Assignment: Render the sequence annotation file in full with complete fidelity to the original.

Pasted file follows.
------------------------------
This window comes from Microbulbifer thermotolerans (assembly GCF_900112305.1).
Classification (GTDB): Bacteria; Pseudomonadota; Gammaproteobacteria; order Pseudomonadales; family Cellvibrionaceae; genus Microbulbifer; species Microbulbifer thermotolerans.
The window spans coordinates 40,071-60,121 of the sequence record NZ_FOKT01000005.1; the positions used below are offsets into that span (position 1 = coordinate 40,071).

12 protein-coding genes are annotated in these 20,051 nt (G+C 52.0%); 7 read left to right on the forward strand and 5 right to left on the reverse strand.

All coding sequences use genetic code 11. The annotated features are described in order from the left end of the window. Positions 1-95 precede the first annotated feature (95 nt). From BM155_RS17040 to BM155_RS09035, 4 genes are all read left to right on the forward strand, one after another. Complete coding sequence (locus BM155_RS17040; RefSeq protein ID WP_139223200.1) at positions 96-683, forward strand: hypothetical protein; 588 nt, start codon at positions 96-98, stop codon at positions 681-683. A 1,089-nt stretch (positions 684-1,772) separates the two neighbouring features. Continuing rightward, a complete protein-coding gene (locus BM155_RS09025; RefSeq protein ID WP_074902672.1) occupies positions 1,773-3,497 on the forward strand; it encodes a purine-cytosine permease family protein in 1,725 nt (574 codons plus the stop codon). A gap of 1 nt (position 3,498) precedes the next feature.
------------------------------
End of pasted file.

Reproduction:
This window comes from Microbulbifer thermotolerans (assembly GCF_900112305.1).
Classification (GTDB): Bacteria; Pseudomonadota; Gammaproteobacteria; order Pseudomonadales; family Cellvibrionaceae; genus Microbulbifer; species Microbulbifer thermotolerans.
The window spans coordinates 40,071-60,121 of the sequence record NZ_FOKT01000005.1; the positions used below are offsets into that span (position 1 = coordinate 40,071).

12 protein-coding genes are annotated in these 20,051 nt (G+C 52.0%); 7 read left to right on the forward strand and 5 right to left on the reverse strand.

All coding sequences use genetic code 11. The annotated features are described in order from the left end of the window. Positions 1-95 precede the first annotated feature (95 nt). From BM155_RS17040 to BM155_RS09035, 4 genes are all read left to right on the forward strand, one after another. Complete coding sequence (locus BM155_RS17040; RefSeq protein ID WP_139223200.1) at positions 96-683, forward strand: hypothetical protein; 588 nt, start codon at positions 96-98, stop codon at positions 681-683. A 1,089-nt stretch (positions 684-1,772) separates the two neighbouring features. Continuing rightward, a complete protein-coding gene (locus BM155_RS09025; RefSeq protein ID WP_074902672.1) occupies positions 1,773-3,497 on the forward strand; it encodes a purine-cytosine permease family protein in 1,725 nt (574 codons plus the stop codon). A gap of 1 nt (position 3,498) precedes the next feature.